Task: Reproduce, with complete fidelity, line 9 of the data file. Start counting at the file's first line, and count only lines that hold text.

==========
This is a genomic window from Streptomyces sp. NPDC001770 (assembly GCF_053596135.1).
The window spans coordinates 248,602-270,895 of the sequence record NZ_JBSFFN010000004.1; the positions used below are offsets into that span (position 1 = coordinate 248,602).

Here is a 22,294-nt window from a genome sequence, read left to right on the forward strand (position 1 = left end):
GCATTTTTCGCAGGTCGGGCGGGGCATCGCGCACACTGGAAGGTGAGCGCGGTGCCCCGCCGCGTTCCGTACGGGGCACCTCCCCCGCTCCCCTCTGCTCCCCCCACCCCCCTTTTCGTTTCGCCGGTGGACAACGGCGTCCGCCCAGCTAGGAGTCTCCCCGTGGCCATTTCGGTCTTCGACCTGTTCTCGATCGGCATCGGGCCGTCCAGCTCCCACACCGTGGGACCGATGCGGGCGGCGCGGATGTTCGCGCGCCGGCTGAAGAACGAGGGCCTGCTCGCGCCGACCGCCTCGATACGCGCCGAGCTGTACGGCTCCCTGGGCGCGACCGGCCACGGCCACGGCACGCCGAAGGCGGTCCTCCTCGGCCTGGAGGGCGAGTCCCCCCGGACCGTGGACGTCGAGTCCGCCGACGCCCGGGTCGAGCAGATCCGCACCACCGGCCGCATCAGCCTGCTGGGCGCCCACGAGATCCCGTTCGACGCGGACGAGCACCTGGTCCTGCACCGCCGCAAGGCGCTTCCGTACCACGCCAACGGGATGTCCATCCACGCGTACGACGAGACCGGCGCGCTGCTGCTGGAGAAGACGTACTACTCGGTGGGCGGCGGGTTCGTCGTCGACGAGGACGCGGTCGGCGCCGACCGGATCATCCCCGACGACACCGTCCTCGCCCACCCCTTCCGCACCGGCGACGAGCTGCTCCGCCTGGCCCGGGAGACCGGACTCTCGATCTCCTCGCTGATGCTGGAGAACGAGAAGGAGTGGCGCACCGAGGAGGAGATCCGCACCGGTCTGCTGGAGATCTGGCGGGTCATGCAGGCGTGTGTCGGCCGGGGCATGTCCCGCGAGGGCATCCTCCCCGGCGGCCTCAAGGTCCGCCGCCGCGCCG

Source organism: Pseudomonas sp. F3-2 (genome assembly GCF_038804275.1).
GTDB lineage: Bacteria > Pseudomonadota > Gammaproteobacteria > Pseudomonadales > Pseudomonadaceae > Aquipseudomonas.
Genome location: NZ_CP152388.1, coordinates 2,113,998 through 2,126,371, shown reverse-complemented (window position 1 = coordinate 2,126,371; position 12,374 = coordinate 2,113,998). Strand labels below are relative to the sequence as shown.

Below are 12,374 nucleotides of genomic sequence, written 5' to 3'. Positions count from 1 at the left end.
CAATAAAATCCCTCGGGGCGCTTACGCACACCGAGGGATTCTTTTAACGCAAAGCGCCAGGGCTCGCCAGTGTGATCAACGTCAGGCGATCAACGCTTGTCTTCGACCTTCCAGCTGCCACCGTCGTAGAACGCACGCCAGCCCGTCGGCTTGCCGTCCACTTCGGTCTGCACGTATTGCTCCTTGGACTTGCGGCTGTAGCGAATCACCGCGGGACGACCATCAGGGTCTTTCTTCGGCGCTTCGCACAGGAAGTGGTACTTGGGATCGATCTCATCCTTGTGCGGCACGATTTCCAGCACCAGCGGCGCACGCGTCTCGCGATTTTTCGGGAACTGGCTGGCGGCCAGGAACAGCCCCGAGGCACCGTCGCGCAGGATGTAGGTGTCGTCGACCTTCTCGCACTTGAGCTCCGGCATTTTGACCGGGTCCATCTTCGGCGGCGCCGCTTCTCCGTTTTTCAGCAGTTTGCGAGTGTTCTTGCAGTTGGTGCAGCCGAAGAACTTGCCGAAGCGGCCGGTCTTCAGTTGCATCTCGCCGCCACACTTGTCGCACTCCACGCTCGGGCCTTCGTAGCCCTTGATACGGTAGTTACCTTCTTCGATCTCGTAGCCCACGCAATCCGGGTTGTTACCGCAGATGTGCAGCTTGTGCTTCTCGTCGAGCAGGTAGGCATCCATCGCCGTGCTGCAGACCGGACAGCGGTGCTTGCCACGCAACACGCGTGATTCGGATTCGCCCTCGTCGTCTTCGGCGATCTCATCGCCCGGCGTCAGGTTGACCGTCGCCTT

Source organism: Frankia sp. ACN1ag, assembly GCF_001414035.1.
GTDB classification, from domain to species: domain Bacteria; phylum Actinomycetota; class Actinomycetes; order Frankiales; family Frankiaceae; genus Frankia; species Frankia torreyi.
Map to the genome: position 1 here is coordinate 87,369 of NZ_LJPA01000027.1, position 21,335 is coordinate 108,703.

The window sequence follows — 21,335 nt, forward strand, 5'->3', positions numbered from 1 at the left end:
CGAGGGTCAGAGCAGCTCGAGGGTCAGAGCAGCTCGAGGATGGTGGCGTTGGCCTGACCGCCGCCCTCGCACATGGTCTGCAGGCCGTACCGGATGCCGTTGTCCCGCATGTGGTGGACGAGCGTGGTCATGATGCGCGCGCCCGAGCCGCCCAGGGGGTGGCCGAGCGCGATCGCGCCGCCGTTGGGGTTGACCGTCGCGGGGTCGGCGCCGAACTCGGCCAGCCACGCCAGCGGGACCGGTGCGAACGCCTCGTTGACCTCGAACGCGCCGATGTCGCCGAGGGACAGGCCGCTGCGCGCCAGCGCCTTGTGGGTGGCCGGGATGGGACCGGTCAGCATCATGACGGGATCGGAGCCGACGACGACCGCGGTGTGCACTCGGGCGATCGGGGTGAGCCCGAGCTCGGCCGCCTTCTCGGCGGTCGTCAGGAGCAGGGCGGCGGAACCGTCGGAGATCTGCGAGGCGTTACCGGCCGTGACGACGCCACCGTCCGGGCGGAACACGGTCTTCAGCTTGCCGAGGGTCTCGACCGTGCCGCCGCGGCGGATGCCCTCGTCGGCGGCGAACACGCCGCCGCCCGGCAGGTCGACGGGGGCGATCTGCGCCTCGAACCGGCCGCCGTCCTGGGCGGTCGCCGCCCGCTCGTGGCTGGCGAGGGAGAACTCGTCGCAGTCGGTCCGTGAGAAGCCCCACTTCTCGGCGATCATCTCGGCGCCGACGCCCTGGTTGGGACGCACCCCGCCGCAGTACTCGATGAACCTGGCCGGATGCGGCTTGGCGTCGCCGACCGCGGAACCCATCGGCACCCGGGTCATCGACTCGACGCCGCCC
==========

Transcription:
CAATAAAATCCCTCGGGGCGCTTACGCACACCGAGGGATTCTTTTAACGCAAAGCGCCAGGGCTCGCCAGTGTGATCAACGTCAGGCGATCAACGCTTGTCTTCGACCTTCCAGCTGCCACCGTCGTAGAACGCACGCCAGCCCGTCGGCTTGCCGTCCACTTCGGTCTGCACGTATTGCTCCTTGGACTTGCGGCTGTAGCGAATCACCGCGGGACGACCATCAGGGTCTTTCTTCGGCGCTTCGCACAGGAAGTGGTACTTGGGATCGATCTCATCCTTGTGCGGCACGATTTCCAGCACCAGCGGCGCACGCGTCTCGCGATTTTTCGGGAACTGGCTGGCGGCCAGGAACAGCCCCGAGGCACCGTCGCGCAGGATGTAGGTGTCGTCGACCTTCTCGCACTTGAGCTCCGGCATTTTGACCGGGTCCATCTTCGGCGGCGCCGCTTCTCCGTTTTTCAGCAGTTTGCGAGTGTTCTTGCAGTTGGTGCAGCCGAAGAACTTGCCGAAGCGGCCGGTCTTCAGTTGCATCTCGCCGCCACACTTGTCGCACTCCACGCTCGGGCCTTCGTAGCCCTTGATACGGTAGTTACCTTCTTCGATCTCGTAGCCCACGCAATCCGGGTTGTTACCGCAGATGTGCAGCTTGTGCTTCTCGTCGAGCAGGTAGGCATCCATCGCCGTGCTGCAGACCGGACAGCGGTGCTTGCCACGCAACACGCGTGATTCGGATTCGCCCTCGTCGTCTTCGGCGATCTCATCGCCCGGCGTCAGGTTGACCGTCGCCTT